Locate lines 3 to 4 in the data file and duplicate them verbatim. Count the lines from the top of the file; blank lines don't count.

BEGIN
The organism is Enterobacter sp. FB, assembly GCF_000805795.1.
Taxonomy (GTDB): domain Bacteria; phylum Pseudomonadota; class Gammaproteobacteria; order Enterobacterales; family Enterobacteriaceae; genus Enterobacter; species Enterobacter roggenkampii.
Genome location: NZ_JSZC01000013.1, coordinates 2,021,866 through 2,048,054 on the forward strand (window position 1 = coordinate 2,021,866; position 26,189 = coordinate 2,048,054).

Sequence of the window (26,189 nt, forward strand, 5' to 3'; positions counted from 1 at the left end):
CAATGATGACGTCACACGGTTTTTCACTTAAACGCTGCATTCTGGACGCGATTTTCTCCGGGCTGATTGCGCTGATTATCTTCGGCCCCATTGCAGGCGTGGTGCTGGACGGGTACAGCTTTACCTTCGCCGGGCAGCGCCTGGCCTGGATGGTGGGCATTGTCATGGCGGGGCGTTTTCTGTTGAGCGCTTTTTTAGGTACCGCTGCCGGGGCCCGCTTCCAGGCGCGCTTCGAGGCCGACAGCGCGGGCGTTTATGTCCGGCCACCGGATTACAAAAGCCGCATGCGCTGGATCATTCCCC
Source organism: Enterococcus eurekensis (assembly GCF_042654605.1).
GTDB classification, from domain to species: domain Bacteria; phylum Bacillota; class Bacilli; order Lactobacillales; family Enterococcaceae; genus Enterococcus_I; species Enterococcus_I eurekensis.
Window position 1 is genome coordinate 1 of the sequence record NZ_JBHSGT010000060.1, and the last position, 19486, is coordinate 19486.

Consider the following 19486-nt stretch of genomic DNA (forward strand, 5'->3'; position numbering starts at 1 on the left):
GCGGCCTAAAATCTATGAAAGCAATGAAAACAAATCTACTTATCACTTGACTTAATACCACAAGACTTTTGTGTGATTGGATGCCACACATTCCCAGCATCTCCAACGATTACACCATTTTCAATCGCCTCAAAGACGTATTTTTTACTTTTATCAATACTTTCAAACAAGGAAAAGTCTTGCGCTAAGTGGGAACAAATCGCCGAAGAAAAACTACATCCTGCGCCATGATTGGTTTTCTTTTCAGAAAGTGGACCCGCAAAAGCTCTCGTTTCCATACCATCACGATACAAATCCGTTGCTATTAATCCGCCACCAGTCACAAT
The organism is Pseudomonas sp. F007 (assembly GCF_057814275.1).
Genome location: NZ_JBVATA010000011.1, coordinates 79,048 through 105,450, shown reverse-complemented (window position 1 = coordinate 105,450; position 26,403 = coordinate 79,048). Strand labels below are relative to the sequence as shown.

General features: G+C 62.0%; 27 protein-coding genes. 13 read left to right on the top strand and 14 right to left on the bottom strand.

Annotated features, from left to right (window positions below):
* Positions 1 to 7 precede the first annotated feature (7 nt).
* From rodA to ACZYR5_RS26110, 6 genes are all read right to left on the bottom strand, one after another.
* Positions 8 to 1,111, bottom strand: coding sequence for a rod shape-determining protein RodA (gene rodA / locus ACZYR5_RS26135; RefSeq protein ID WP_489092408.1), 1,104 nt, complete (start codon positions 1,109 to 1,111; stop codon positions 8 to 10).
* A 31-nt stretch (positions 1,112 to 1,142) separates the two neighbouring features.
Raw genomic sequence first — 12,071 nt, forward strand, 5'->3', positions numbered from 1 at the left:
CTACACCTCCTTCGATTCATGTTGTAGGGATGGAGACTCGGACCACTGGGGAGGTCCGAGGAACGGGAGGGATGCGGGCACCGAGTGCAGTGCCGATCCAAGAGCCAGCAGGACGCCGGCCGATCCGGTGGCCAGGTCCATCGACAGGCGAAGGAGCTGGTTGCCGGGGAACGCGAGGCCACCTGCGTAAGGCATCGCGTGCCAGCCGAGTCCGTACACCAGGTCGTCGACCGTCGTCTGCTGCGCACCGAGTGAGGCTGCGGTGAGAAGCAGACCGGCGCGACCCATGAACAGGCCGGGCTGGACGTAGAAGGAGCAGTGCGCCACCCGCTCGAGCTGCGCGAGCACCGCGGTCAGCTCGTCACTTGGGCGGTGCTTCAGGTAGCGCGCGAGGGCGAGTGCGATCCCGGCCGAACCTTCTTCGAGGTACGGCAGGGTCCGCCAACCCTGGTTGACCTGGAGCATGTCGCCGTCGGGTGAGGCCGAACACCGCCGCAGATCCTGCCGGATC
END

Genome location: NZ_JSZC01000013.1, coordinates 2,021,866 through 2,048,054 on the forward strand (window position 1 = coordinate 2,021,866; position 26,189 = coordinate 2,048,054).

Sequence of the window (26,189 nt, forward strand, 5' to 3'; positions counted from 1 at the left end):